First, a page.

Kabir, Kabir by Purushottam Agrawal: book review

The life and work of the early modern poet-philosopher

My discovery of Kabir started not with his dohas but from the history textbook of class 6th or 7th along with other bhakti religious gurus. He never stood out to me beyond some 8 or 10 lines of the book. Kabir in my life has been very different, unappealing because I never learned to see him beyond another topic that I need to study. I missed the very fact that he belongs to a very humble background, such as him taking pride in saying that he belongs from the weaver community of Varanasi, yet he dared to raise questions against social hierarchy, gender roles. He spearheaded a revolution without picking up any arms.


The author delicately peeled layer by layer as he unravels the mysterious life of 15th-century Bhakti Poet Philosopher Kabir exploring his works and diving into the metaphorical meaning of Dohas written by him. The author didn’t restrict his views about Kabir only up to spirituality, he went on narrating the political scenarios of 15th century India. Even then he kept it factual rather than provoking any such conflicts.


He didn’t restrict himself just with Kabir’s teachings but also talked about the contemporary saints and time period. He shared the social structure of Medieval India and how it impacted one’s spiritual and religious beliefs. It's often taken that he is the epitome of Hindu Muslim unity, but he focused on the ritualistic nature, toxic Brahmanical society, and the fact that spirituality is beyond religion.


He pointed out how saints weren’t free from vices either. The poetic battle between Tulsidas and Kabir found its place in the book. The two saints have two different perspectives about achieving moksha and how each of them saw God differently.


In subsequent chapters as he compares the writings and interpretations of Kabir’s teaching across different sub-sects, he also pointed out the flat binary interpretation of European scholars. Not getting into deeper meanings of spirituality but rather taking is as “discarding” his Muslim identity or stressing of the “constant tensions” between two religions. It's almost an irony that the bhakti saint always stressed spirituality but he was weighted by the historians mostly as one of the leaders of the religious movement. The book focuses on the self-evolution of Kabir. From a disciple to master, from sakta to Vaishnava, and how with time his teachings were modified into other sects including Sikhism.

ABOUT THE BOOK

As the right-wing tries to claim Kabir for itself, while other conservatives disown him and yet others portray him as a secular idol beyond religion, the poet has never been so misunderstood. Coming from the Nirgun bhakti tradition, the words of this fifteenth-century poet have the power to reach beyond time and speak to us today. Was he a Hindu or Muslim or was he beyond religion? Did he try to cultivate a new faith or did he eschew organized religion altogether? Was his modernity an exception or a reflection of the times he lived in? What do Kabir’s life and poetry tell us about this nation’s past and present? In this rare appraisal of Kabir’s writings and his life, Purushottam Agarwal approaches this timeless poet-revolutionary with little preconceptions, presenting him the way the poet wanted to be seen, rather than what his followers and fans want to see in him.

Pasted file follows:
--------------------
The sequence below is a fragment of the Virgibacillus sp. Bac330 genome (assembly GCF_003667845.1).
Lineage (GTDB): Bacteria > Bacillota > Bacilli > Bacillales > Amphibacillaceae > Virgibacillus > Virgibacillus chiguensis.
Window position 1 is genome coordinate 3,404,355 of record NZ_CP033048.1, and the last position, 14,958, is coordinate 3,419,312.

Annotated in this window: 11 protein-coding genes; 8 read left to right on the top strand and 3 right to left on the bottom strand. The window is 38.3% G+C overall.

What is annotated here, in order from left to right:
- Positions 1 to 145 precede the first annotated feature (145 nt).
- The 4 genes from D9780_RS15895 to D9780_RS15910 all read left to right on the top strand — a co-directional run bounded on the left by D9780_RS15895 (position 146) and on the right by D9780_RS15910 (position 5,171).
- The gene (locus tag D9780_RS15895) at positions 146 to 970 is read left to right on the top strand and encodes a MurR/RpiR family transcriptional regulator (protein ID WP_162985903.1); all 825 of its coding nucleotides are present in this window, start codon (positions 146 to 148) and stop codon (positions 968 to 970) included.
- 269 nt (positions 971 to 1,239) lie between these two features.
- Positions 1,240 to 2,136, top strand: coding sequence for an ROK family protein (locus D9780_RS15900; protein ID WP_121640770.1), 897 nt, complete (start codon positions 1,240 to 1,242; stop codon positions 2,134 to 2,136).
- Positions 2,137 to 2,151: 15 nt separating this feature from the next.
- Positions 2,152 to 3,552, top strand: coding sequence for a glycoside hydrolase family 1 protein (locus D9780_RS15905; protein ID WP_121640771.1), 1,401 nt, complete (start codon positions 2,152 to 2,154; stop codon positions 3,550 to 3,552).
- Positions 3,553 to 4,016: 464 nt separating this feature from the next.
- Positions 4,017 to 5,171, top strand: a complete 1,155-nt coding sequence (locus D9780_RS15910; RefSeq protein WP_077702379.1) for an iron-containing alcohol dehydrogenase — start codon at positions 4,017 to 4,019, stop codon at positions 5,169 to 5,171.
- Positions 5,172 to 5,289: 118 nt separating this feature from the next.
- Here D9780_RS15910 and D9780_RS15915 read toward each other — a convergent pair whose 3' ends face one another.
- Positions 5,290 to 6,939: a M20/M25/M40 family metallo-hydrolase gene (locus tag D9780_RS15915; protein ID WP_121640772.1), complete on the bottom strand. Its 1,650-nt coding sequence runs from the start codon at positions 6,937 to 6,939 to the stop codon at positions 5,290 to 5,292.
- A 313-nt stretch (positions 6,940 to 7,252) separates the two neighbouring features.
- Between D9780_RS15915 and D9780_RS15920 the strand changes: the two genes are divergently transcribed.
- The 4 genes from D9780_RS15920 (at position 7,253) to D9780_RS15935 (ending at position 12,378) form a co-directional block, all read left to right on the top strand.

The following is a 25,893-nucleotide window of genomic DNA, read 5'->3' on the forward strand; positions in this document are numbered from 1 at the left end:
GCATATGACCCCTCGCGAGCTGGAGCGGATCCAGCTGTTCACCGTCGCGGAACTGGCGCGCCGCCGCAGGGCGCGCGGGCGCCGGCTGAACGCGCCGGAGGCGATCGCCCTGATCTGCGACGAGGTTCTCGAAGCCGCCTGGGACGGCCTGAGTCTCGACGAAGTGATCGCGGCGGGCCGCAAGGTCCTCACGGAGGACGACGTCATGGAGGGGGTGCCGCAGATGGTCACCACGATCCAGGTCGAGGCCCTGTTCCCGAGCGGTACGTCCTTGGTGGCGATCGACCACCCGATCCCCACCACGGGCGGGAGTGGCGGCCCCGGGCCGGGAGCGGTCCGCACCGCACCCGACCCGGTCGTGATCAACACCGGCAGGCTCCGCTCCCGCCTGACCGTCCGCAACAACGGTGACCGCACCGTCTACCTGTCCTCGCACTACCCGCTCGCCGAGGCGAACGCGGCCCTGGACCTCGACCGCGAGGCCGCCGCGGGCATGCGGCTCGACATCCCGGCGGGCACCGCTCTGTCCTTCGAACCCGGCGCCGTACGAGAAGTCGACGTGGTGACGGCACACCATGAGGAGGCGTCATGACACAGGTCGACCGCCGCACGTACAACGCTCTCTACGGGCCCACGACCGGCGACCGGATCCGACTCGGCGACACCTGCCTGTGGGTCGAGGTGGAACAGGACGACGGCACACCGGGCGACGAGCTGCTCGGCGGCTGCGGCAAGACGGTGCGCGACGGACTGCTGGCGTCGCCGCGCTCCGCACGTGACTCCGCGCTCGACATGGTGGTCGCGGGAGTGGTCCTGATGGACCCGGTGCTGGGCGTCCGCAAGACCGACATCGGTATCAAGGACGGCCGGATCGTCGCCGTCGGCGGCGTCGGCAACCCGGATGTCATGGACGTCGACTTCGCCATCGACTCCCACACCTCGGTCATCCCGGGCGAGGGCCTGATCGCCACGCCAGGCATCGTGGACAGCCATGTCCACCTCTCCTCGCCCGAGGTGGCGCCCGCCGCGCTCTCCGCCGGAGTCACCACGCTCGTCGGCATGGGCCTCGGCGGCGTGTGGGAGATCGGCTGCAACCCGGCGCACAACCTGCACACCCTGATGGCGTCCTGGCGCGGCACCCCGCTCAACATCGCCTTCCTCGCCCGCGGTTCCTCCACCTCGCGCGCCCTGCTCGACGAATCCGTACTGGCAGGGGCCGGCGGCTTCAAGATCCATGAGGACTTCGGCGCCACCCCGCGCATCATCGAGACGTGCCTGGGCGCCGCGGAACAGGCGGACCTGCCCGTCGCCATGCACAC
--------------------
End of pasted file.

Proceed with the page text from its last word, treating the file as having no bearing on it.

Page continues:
Kabir, Kabir: the life and work of the early modern poet-philosopher by Purushottam Agrawal is published by Westland Publications, and to order your copy buy here.


ABOUT THE AUTHOR


Purushottam Agrawal (Hindi:हिंदी पुरुषोत्तम अग्रवाल, born 25 June, 1955) is an Indian writer and academic.

He was born and brought up in the city of Gwalior, Madhya Pradesh. He has an MA (Political Science, 1977) from Jiwaji University, Gwalior and one in Hindi Literature, 1979 from Jawaharlal Nehru University, New Delhi. He was awarded a Ph.D degree by Jawaharlal Nehru University in 1985 on the topic of '‘The Social Meaning of Kabir’s Bhakti’' under the supervision of Namwar Singh. His academic interests include Bhakti poetry and its social context (especially that of Kabir), indigenous (“vernacular”) modernity, non-violence and cultural & literary criticism. He has written many books including Kabir: Sakhi aur Sabad (A collection of Kabir’s poetry with an analytical introduction), Shivdan Singh Chauhan (A monograph in “Makers of Indian Literature” series published by Sahitya Akademi, Delhi), Majbooti Ka Naam Mahtma Gandhi (published version of annual Gandhi Lecture, organized by Gandhi Peace Foundation, Delhi), ‘Nij Brahma Vichhar: Dharma, Samaj aur Dharmetar Adhyatma’ (Essays on religion, spirituality and philosophy), Vichaar ka Ananta (a collection of theoretical and cultural essays), Teesra Rukh (A collection of literary and cultural essays), Sanskriti: Varchswa aur Pratiroadh (a collection of cultural and political essays) Hindi Nai chaal mein Dhali ( edited proceedings of the international symposium organized in Patna, India on the evolution of modern Hindi), Akath Kahani Prem Ki : Kabir ki Kavita aur Unka Samay (2009) and Hindi Saray: Astrakhan via Yerevan( 2012). He is also a poet and story writer. His short story Cheng Chui published in Pragatishil Vashudha (2012). His another short story is Chaurahe Par Putala published in Naya Gyanodaya (a Bharteey Gyanpeet Magazine). ""pan Patte ki Goth"" (appeared in ""Pakhi"") is a story about a renowned scientist and academician which is fighting upper-casteist professors and other stakeholder in an Indian university system. ""Pair Ghanti"" is a story about feudal minded polity and casteist bureaucracy. ""Nacohus"" (appeared in ""Pakhi"") is a short story by Agrawal which talks about mindless communal sentimentalism and irrational approach towards art and culture.